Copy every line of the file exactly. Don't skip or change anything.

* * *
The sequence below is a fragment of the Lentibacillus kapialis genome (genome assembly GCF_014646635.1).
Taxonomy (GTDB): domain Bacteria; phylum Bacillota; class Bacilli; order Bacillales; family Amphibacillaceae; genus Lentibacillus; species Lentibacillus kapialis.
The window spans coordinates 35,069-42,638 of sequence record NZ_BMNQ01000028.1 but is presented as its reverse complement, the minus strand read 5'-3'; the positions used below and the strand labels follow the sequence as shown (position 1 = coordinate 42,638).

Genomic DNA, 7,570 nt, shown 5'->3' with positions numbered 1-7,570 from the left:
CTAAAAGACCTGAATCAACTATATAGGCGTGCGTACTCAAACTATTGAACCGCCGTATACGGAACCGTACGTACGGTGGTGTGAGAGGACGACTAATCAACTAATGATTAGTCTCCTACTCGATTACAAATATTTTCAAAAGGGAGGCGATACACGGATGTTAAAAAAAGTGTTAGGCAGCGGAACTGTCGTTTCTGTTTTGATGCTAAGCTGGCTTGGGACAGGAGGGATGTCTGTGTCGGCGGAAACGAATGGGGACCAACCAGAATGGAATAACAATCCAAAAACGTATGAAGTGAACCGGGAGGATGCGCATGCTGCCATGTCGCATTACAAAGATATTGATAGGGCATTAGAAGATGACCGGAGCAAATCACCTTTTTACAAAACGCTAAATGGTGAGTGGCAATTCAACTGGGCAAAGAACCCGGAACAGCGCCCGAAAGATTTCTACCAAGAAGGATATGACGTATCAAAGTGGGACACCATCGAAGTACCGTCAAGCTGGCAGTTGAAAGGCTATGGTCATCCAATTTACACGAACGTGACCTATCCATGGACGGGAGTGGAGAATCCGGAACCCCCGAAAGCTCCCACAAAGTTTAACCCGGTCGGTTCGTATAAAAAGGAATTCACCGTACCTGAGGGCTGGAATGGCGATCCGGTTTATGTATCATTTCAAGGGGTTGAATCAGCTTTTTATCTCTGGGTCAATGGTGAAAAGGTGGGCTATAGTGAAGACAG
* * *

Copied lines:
The sequence below is a fragment of the Lentibacillus kapialis genome (genome assembly GCF_014646635.1).
Taxonomy (GTDB): domain Bacteria; phylum Bacillota; class Bacilli; order Bacillales; family Amphibacillaceae; genus Lentibacillus; species Lentibacillus kapialis.
The window spans coordinates 35,069-42,638 of sequence record NZ_BMNQ01000028.1 but is presented as its reverse complement, the minus strand read 5'-3'; the positions used below and the strand labels follow the sequence as shown (position 1 = coordinate 42,638).

Genomic DNA, 7,570 nt, shown 5'->3' with positions numbered 1-7,570 from the left:
CTAAAAGACCTGAATCAACTATATAGGCGTGCGTACTCAAACTATTGAACCGCCGTATACGGAACCGTACGTACGGTGGTGTGAGAGGACGACTAATCAACTAATGATTAGTCTCCTACTCGATTACAAATATTTTCAAAAGGGAGGCGATACACGGATGTTAAAAAAAGTGTTAGGCAGCGGAACTGTCGTTTCTGTTTTGATGCTAAGCTGGCTTGGGACAGGAGGGATGTCTGTGTCGGCGGAAACGAATGGGGACCAACCAGAATGGAATAACAATCCAAAAACGTATGAAGTGAACCGGGAGGATGCGCATGCTGCCATGTCGCATTACAAAGATATTGATAGGGCATTAGAAGATGACCGGAGCAAATCACCTTTTTACAAAACGCTAAATGGTGAGTGGCAATTCAACTGGGCAAAGAACCCGGAACAGCGCCCGAAAGATTTCTACCAAGAAGGATATGACGTATCAAAGTGGGACACCATCGAAGTACCGTCAAGCTGGCAGTTGAAAGGCTATGGTCATCCAATTTACACGAACGTGACCTATCCATGGACGGGAGTGGAGAATCCGGAACCCCCGAAAGCTCCCACAAAGTTTAACCCGGTCGGTTCGTATAAAAAGGAATTCACCGTACCTGAGGGCTGGAATGGCGATCCGGTTTATGTATCATTTCAAGGGGTTGAATCAGCTTTTTATCTCTGGGTCAATGGTGAAAAGGTGGGCTATAGTGAAGACAG